Tips for Getting Speaking Practice

You can study your notes and talk to yourself all you want, but if you don’t put your target language into practice, you’re not going to get anywhere. If you’re just a student, this can be difficult, as you probably don’t have the time or the resources to get proper practice with a professional. In this post, I’m going to talk about what you can do to get practice in speaking a foreign language.

1) Your friends and family. If any of your friends or family is learning or fluently speaks the language you’re learning, they can be a useful asset to you. Talk to them in your target language as much as you can, and only use English (or your native language) to ask questions that help complete unfinished thoughts. Doing it with your friends can make the process more fun, but be careful, because it could be really annoying to others who don’t take or speak the same language. This is undeniably excluding others from the conversation at some level.

2) Language exchange websites. These can be also really helpful, because they have entire communities full of people learning a language just like you. More than likely, these people are willing to help you out, and probably want your help with a language they’re learning as well. Keep in mind that some of these sites cost money to use, although they’re usually relatively cheap. The only 100% free one I’ve come across is WeSpeke. Other sites like italki and Verbling are pretty helpful, as they have larger communities that are pretty easy to join and use for practice, and you can ask more questions about grammar, idiomatic expressions, culture, or anything else you need to know. Thanks and courtesies to lingholic for having info about the last two sites.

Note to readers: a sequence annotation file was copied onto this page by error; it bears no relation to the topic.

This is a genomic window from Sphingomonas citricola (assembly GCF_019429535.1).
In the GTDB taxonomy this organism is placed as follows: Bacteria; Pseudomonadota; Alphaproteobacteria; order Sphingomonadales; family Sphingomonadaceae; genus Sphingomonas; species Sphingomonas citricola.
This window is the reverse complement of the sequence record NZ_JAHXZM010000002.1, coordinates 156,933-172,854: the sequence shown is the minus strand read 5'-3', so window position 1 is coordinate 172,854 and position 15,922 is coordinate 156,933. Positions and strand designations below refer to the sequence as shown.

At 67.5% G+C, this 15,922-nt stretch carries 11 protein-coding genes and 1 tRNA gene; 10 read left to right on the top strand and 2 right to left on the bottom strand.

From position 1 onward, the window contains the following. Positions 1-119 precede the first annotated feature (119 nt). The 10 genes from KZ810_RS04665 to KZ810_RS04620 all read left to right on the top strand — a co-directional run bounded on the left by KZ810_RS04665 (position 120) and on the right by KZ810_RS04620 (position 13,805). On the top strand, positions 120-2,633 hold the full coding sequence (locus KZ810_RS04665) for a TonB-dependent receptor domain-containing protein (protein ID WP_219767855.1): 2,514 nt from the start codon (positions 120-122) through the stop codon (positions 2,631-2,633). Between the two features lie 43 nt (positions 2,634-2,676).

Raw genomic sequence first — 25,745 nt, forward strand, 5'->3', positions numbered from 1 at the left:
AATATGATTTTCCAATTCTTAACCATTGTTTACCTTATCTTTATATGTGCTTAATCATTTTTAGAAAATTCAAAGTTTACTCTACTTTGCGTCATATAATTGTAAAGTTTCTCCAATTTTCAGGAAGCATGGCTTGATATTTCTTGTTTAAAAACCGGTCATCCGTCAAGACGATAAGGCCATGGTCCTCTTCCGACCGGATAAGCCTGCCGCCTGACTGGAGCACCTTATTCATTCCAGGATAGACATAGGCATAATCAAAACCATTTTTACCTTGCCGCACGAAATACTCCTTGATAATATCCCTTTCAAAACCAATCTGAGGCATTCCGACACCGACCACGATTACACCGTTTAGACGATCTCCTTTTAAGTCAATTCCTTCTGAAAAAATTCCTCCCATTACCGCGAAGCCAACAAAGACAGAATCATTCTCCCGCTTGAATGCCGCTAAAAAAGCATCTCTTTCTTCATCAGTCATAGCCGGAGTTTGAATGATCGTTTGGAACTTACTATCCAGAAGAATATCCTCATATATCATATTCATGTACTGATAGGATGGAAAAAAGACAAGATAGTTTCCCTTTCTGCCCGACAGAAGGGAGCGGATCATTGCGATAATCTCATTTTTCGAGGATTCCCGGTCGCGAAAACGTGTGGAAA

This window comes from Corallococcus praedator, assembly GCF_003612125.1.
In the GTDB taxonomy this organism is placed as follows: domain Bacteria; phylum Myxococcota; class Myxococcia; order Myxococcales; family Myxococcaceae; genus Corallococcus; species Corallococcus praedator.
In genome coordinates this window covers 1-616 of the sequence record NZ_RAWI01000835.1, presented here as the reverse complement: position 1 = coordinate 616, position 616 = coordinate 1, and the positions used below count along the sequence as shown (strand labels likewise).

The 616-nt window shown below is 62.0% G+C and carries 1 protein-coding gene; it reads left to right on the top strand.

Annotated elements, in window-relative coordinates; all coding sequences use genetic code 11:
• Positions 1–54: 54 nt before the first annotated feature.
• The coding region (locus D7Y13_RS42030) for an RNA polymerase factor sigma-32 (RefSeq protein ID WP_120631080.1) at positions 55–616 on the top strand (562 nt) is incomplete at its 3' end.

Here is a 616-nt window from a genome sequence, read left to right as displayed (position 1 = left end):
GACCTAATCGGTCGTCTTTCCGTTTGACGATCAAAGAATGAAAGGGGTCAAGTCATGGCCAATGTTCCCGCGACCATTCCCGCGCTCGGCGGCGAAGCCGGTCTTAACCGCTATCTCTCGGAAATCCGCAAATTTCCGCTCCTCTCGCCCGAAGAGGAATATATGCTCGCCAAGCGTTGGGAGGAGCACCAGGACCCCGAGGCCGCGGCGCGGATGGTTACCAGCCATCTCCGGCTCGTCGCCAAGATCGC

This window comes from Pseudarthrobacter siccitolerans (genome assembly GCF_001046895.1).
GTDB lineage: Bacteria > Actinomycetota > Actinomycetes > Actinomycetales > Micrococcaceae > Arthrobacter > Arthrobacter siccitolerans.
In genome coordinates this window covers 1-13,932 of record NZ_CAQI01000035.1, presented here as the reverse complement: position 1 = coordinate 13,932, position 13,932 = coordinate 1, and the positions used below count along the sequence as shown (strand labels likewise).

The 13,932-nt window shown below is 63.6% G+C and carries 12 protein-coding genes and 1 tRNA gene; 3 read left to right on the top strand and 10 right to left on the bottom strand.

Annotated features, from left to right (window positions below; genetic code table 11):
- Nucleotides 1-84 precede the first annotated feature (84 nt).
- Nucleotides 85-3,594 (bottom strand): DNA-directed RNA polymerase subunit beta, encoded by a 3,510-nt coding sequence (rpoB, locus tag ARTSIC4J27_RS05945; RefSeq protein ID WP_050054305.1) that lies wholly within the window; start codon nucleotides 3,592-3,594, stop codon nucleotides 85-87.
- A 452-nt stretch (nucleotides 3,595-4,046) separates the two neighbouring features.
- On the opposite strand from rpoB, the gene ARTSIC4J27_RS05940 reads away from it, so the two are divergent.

3) Studying or going abroad. Yes, I know, it’s an expensive method, but you fully immerse yourself in an environment where you are forced to use the target language. Furthermore, if you’re studying abroad as a part of some program, you’ll probably be put with a host family that lives in a community that lives with culture and uses the language you’re aiming to learn. This makes it a lot more helpful, because you’d be using it in a real-world setting, outside the classroom.

So, that’s all I have to say for today. Please comment!

Published by

sr3934@nyu.edu

I'm a student studying at NYU, hoping to pursue a career in diplomatic services, and I'm obsessed with learning and teaching foreign languages. I like to practice Taekwondo, enjoy Square Enix video games, and engage in Asian-American social activism and international political activism.

  • Thanks for the shout out to WeSpeke! Indeed, we are a free social network of users from around the world who want to practice languages, share interests, and make global connections. We offer text, audio, or video chat! Please come try us out and start a conversation with the world. Keep up the great blog!

  • Thanks for the shout out to WeSpeke! Indeed, we are a free social network of users from around the world who want to practice languages, share interests, and make global connections. We offer text, audio, or video chat! Please come try us out and start a conversation with the world. Keep up the great blog!

  • Piotrek Podgajny

    Thank you for these tips! I’ve checked WeSpeke since I didn’t know this one – it looks nice and a bit similar to a very similar site – How do you do? – http://howdoyou.do. WeSpeke has the option that How do you do? doesn’t – scheduling – and I’m going to check it out :).

  • Piotrek Podgajny

    Thank you for these tips! I’ve checked WeSpeke since I didn’t know this one – it looks nice and a bit similar to a very similar site – How do you do? – http://howdoyou.do. WeSpeke has the option that How do you do? doesn’t – scheduling – and I’m going to check it out :).